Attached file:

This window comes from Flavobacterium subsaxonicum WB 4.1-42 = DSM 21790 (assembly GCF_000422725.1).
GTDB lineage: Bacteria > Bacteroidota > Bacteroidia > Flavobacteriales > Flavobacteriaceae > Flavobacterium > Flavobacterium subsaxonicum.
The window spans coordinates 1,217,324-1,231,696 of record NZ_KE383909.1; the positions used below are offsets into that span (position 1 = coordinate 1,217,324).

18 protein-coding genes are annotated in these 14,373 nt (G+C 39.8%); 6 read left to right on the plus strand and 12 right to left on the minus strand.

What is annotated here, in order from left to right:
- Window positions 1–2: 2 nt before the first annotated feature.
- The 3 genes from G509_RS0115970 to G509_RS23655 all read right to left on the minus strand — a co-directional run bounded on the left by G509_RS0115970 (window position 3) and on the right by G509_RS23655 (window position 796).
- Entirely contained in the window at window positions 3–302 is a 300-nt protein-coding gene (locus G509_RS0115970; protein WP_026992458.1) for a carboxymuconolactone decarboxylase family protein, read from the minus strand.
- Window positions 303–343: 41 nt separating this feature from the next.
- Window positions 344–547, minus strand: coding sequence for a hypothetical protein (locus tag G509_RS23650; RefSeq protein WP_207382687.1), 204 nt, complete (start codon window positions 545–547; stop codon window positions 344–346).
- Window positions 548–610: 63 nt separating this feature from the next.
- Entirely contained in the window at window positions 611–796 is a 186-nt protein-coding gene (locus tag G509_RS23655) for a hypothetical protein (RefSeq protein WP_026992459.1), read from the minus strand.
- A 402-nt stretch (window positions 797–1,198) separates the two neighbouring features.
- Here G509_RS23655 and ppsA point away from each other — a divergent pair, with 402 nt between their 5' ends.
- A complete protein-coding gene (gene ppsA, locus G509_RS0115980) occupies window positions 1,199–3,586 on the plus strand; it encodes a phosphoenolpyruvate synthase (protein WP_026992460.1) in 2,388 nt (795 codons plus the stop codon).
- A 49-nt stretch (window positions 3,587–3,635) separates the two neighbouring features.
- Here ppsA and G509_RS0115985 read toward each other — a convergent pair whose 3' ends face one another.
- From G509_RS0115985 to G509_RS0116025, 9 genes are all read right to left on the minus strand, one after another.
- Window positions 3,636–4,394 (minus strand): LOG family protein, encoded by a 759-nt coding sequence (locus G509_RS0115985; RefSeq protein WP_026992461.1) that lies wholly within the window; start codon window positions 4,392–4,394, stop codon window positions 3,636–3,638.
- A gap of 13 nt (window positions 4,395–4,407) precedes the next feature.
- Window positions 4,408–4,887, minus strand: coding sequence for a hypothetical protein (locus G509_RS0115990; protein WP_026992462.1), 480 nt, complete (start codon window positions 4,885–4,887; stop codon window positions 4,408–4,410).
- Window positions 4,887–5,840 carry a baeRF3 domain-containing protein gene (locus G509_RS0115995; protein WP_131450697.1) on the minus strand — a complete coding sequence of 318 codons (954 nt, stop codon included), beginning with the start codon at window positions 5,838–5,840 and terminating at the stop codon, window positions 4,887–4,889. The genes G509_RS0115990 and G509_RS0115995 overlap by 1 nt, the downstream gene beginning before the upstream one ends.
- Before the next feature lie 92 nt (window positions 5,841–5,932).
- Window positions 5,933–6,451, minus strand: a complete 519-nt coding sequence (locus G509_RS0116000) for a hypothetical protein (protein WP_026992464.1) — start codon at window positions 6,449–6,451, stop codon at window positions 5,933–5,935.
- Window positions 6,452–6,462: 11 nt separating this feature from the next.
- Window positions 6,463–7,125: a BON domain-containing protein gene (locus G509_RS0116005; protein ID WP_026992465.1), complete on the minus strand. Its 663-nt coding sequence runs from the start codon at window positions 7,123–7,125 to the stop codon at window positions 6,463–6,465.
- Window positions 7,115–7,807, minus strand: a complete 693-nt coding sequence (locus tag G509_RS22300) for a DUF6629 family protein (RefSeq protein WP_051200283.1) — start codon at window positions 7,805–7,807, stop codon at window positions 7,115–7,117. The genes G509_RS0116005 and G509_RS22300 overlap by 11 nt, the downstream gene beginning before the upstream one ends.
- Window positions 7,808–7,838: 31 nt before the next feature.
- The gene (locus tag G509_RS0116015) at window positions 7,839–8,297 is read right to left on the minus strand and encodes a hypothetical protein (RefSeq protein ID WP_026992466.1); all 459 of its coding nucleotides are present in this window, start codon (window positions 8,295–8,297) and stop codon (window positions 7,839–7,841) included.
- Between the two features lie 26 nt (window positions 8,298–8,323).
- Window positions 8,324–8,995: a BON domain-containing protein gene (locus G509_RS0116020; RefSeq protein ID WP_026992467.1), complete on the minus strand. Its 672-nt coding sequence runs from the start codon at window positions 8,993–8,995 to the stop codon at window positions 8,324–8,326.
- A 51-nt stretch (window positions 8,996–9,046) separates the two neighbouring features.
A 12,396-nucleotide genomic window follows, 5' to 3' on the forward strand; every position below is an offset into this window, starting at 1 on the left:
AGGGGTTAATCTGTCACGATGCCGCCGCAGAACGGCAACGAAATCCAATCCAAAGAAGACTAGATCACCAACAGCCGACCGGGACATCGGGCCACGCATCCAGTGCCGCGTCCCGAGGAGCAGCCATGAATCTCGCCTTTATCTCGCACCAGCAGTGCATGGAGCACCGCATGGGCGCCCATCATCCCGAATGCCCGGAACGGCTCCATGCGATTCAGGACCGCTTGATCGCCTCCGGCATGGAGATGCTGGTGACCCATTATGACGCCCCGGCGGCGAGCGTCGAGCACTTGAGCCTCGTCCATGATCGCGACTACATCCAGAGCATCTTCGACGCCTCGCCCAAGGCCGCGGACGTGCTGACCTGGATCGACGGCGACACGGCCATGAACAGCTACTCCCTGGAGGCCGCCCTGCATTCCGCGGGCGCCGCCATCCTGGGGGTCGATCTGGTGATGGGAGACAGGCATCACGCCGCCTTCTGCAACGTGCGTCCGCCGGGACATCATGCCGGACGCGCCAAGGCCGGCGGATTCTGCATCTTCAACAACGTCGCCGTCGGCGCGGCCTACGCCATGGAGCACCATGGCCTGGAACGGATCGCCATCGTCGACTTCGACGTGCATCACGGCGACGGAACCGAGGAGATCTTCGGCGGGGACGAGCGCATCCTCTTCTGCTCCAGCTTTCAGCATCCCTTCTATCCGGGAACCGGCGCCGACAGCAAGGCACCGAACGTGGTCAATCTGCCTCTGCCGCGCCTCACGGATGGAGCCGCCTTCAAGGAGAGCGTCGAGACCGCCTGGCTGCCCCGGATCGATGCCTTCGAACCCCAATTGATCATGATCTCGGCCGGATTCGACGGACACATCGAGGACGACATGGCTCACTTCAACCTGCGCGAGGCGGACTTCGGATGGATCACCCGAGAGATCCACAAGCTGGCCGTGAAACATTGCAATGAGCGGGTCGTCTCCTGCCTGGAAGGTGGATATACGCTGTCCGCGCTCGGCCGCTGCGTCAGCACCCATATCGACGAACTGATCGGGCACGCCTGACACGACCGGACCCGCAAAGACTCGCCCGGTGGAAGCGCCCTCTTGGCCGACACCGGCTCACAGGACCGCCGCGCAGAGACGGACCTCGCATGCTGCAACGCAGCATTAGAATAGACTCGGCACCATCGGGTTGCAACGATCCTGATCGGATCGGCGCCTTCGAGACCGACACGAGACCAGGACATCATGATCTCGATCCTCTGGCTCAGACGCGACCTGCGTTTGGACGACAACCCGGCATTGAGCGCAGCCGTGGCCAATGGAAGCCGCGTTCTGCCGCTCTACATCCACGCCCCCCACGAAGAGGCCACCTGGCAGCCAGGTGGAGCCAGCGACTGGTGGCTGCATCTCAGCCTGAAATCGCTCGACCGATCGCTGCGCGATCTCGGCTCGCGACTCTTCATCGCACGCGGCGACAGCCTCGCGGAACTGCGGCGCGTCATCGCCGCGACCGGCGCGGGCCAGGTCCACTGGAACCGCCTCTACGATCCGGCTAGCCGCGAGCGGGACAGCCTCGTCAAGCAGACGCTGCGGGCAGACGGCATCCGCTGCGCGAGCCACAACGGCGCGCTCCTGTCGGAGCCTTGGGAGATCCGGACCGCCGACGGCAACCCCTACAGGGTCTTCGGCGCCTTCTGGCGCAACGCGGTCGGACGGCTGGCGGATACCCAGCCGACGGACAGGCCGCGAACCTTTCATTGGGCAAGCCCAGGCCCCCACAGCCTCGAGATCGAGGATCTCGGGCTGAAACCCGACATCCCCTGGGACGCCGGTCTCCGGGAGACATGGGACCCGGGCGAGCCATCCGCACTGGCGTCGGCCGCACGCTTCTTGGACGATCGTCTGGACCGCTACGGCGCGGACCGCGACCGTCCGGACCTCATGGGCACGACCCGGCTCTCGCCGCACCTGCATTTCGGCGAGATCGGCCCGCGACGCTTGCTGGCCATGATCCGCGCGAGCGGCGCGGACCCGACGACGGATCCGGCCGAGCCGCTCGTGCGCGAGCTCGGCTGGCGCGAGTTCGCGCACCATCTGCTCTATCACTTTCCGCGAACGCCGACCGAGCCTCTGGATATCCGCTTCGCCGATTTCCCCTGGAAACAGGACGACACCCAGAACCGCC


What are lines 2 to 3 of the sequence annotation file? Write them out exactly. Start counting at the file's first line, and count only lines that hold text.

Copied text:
GTDB lineage: Bacteria > Bacteroidota > Bacteroidia > Flavobacteriales > Flavobacteriaceae > Flavobacterium > Flavobacterium subsaxonicum.
The window spans coordinates 1,217,324-1,231,696 of record NZ_KE383909.1; the positions used below are offsets into that span (position 1 = coordinate 1,217,324).